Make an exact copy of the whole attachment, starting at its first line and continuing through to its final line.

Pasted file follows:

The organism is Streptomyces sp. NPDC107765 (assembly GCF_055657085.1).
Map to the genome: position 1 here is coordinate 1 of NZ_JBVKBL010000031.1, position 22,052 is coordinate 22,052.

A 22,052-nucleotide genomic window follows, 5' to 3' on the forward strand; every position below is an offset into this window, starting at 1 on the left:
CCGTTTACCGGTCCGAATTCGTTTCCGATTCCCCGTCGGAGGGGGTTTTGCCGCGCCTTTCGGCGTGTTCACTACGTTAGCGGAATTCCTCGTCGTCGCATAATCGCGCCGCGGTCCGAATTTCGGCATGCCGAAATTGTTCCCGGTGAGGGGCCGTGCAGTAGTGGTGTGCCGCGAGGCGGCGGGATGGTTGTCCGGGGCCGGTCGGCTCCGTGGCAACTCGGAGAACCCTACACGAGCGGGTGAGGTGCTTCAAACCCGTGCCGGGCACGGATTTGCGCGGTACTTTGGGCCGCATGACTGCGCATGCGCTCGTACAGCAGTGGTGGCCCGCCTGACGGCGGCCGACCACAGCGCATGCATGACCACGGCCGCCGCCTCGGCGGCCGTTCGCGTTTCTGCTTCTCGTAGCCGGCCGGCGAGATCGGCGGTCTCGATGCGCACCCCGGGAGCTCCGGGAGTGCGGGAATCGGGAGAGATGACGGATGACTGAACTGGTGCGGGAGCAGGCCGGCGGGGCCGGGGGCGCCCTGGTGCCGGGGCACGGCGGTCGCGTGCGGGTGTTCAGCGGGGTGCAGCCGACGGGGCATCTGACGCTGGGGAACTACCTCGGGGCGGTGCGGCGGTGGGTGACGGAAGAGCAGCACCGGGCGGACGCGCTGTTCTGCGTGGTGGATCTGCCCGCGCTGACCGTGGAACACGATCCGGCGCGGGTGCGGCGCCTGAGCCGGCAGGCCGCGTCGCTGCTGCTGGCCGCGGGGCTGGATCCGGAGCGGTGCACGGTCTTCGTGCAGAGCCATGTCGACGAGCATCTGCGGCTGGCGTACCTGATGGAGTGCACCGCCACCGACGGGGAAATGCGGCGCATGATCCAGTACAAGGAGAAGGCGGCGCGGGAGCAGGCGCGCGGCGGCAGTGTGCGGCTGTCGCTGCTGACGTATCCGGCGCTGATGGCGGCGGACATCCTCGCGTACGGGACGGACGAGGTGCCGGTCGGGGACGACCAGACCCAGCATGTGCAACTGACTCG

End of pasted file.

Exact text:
The organism is Streptomyces sp. NPDC107765 (assembly GCF_055657085.1).
Map to the genome: position 1 here is coordinate 1 of NZ_JBVKBL010000031.1, position 22,052 is coordinate 22,052.

A 22,052-nucleotide genomic window follows, 5' to 3' on the forward strand; every position below is an offset into this window, starting at 1 on the left:
CCGTTTACCGGTCCGAATTCGTTTCCGATTCCCCGTCGGAGGGGGTTTTGCCGCGCCTTTCGGCGTGTTCACTACGTTAGCGGAATTCCTCGTCGTCGCATAATCGCGCCGCGGTCCGAATTTCGGCATGCCGAAATTGTTCCCGGTGAGGGGCCGTGCAGTAGTGGTGTGCCGCGAGGCGGCGGGATGGTTGTCCGGGGCCGGTCGGCTCCGTGGCAACTCGGAGAACCCTACACGAGCGGGTGAGGTGCTTCAAACCCGTGCCGGGCACGGATTTGCGCGGTACTTTGGGCCGCATGACTGCGCATGCGCTCGTACAGCAGTGGTGGCCCGCCTGACGGCGGCCGACCACAGCGCATGCATGACCACGGCCGCCGCCTCGGCGGCCGTTCGCGTTTCTGCTTCTCGTAGCCGGCCGGCGAGATCGGCGGTCTCGATGCGCACCCCGGGAGCTCCGGGAGTGCGGGAATCGGGAGAGATGACGGATGACTGAACTGGTGCGGGAGCAGGCCGGCGGGGCCGGGGGCGCCCTGGTGCCGGGGCACGGCGGTCGCGTGCGGGTGTTCAGCGGGGTGCAGCCGACGGGGCATCTGACGCTGGGGAACTACCTCGGGGCGGTGCGGCGGTGGGTGACGGAAGAGCAGCACCGGGCGGACGCGCTGTTCTGCGTGGTGGATCTGCCCGCGCTGACCGTGGAACACGATCCGGCGCGGGTGCGGCGCCTGAGCCGGCAGGCCGCGTCGCTGCTGCTGGCCGCGGGGCTGGATCCGGAGCGGTGCACGGTCTTCGTGCAGAGCCATGTCGACGAGCATCTGCGGCTGGCGTACCTGATGGAGTGCACCGCCACCGACGGGGAAATGCGGCGCATGATCCAGTACAAGGAGAAGGCGGCGCGGGAGCAGGCGCGCGGCGGCAGTGTGCGGCTGTCGCTGCTGACGTATCCGGCGCTGATGGCGGCGGACATCCTCGCGTACGGGACGGACGAGGTGCCGGTCGGGGACGACCAGACCCAGCATGTGCAACTGACTCG